EU to question Montenegro's use of euro
As Montenegro prepares to sign a pact on closer links with the EU, the bloc's finance ministers meeting today (8 October) are set to warn that the country's use of the euro as its national currency is not in line with EU rules.
"Unilateral 'euroisation' is not compatible with the treaty, which foresees the eventual adoption of the euro as the endpoint of a structured convergence process within a multilateral framework," says a draft statement to be adopted on Tuesday (9 October), according to the Financial Times.
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Montenegro, the ex-Yugoslav country of over 620,000 inhabitants adopted the euro in 2002, switching from the German mark that it had been using since 2000.
By contrast, Serbia uses the Dinar. The two states were part of a federation until June 2006 when Montenegro declared independence and set off on a separate path to EU membership.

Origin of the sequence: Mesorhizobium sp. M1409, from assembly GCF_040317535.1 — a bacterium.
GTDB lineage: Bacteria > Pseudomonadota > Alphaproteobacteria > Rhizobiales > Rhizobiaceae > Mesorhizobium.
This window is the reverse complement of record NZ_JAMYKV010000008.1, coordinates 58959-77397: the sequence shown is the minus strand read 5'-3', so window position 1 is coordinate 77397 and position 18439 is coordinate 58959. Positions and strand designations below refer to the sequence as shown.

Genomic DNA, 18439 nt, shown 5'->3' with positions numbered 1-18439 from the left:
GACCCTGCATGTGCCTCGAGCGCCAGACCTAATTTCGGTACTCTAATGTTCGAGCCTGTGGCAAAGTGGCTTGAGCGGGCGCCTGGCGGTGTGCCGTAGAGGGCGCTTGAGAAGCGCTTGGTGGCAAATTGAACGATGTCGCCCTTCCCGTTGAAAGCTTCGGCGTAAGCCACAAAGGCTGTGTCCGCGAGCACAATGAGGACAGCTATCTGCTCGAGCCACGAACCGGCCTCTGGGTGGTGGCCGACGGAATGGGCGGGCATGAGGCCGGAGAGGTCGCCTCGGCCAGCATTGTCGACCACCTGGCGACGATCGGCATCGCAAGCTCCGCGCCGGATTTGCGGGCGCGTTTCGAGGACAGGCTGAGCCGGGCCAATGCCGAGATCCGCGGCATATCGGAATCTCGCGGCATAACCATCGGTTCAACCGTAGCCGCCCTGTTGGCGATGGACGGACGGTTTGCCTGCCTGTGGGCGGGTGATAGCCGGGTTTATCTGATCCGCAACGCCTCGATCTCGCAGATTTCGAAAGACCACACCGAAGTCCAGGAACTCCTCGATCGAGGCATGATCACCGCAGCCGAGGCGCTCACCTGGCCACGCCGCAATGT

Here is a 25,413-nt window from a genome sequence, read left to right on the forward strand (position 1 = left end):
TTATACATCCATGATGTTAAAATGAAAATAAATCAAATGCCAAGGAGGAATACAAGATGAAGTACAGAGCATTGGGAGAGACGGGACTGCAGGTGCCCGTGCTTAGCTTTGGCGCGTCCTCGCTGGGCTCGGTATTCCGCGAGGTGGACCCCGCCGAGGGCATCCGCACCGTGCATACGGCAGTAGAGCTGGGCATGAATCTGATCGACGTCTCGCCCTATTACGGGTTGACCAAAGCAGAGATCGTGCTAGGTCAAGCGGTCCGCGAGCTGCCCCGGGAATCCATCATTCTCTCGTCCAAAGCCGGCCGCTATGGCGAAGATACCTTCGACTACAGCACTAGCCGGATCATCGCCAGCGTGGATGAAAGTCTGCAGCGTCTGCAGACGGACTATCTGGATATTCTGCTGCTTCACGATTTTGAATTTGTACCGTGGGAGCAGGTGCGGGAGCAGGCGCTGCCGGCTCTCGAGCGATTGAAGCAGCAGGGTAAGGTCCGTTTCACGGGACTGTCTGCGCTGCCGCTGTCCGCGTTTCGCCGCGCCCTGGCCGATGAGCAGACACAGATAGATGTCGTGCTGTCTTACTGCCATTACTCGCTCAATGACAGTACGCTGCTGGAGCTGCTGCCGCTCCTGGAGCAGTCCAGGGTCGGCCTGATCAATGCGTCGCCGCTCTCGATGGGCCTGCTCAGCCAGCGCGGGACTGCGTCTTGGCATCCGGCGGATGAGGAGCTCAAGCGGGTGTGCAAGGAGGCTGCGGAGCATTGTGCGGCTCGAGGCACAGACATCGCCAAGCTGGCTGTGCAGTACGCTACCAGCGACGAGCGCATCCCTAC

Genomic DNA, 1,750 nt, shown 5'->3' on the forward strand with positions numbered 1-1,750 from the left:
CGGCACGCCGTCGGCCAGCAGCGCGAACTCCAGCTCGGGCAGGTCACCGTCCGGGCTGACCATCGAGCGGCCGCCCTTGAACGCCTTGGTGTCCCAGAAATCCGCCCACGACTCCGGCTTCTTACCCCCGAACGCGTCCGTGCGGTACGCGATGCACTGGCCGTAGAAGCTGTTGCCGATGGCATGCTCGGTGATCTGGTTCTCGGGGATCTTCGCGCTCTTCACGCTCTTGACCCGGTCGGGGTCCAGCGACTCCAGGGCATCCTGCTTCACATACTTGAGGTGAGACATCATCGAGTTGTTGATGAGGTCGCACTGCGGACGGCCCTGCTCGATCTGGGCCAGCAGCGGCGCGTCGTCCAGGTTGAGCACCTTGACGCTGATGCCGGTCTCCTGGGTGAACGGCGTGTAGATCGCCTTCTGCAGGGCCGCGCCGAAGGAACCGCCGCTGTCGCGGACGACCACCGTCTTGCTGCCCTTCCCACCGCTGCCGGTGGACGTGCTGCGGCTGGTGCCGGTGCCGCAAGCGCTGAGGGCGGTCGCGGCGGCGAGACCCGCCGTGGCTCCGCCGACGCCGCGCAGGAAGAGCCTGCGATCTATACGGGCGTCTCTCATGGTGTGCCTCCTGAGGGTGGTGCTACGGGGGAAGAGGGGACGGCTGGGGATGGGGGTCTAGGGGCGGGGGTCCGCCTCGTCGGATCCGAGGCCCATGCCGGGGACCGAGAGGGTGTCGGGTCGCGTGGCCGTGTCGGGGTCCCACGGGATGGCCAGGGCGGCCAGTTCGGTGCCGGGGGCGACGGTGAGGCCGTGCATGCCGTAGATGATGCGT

Podgorica is set to move a big step further on 15 October when it signs a stabilisation and association agreement with the EU, considered the waiting room for membership of the 27-strong union.
But it is precisely as a result of this move that the issue of the euro is coming under the spotlight as the adoption of the single currency is part of a complex process with specific procedures.
It has to be approved by political leaders as well as key EU institutions, such as the European Central Bank. Formal approval can only be granted once the country meets a set of economic and institutional criteria.
But the Frankfurt-based bank did not previously object to the use of the euro in Montenegro and diplomats suggest the EU would hardly take the bizarre step of asking Podgorica to drop the currency first and re-join it later, the Financial Times reports.
Instead, the statement is considered as a way to stress the formal legal and economic preconditions of eurozone membership, according to the UK paper.
Apart from Montenegro, the euro is also used in the south-Serbian province of Kosovo which is trying to become independent.